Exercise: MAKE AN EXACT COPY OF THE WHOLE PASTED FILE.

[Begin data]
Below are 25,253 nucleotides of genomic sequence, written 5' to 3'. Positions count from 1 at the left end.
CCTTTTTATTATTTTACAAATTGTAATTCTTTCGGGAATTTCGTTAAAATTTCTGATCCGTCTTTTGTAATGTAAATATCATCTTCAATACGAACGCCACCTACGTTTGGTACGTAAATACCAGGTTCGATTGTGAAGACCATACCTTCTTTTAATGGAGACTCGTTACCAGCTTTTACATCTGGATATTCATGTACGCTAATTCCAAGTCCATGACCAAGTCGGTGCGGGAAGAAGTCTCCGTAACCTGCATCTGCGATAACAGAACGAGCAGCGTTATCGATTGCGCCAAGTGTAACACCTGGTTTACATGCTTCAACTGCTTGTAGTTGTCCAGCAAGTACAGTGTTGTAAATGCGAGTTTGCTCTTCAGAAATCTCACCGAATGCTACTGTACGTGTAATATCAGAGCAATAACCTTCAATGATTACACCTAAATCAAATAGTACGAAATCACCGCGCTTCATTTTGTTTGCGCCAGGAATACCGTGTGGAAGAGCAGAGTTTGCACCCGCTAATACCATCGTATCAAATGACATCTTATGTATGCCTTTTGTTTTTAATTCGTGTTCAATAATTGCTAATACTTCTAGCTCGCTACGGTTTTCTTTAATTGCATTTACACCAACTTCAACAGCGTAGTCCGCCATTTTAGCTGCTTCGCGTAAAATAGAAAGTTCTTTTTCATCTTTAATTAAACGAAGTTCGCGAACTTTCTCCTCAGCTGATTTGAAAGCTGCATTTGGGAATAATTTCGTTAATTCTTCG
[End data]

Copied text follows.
Below are 25,253 nucleotides of genomic sequence, written 5' to 3'. Positions count from 1 at the left end.
CCTTTTTATTATTTTACAAATTGTAATTCTTTCGGGAATTTCGTTAAAATTTCTGATCCGTCTTTTGTAATGTAAATATCATCTTCAATACGAACGCCACCTACGTTTGGTACGTAAATACCAGGTTCGATTGTGAAGACCATACCTTCTTTTAATGGAGACTCGTTACCAGCTTTTACATCTGGATATTCATGTACGCTAATTCCAAGTCCATGACCAAGTCGGTGCGGGAAGAAGTCTCCGTAACCTGCATCTGCGATAACAGAACGAGCAGCGTTATCGATTGCGCCAAGTGTAACACCTGGTTTACATGCTTCAACTGCTTGTAGTTGTCCAGCAAGTACAGTGTTGTAAATGCGAGTTTGCTCTTCAGAAATCTCACCGAATGCTACTGTACGTGTAATATCAGAGCAATAACCTTCAATGATTACACCTAAATCAAATAGTACGAAATCACCGCGCTTCATTTTGTTTGCGCCAGGAATACCGTGTGGAAGAGCAGAGTTTGCACCCGCTAATACCATCGTATCAAATGACATCTTATGTATGCCTTTTGTTTTTAATTCGTGTTCAATAATTGCTAATACTTCTAGCTCGCTACGGTTTTCTTTAATTGCATTTACACCAACTTCAACAGCGTAGTCCGCCATTTTAGCTGCTTCGCGTAAAATAGAAAGTTCTTTTTCATCTTTAATTAAACGAAGTTCGCGAACTTTCTCCTCAGCTGATTTGAAAGCTGCATTTGGGAATAATTTCGTTAATTCTTCG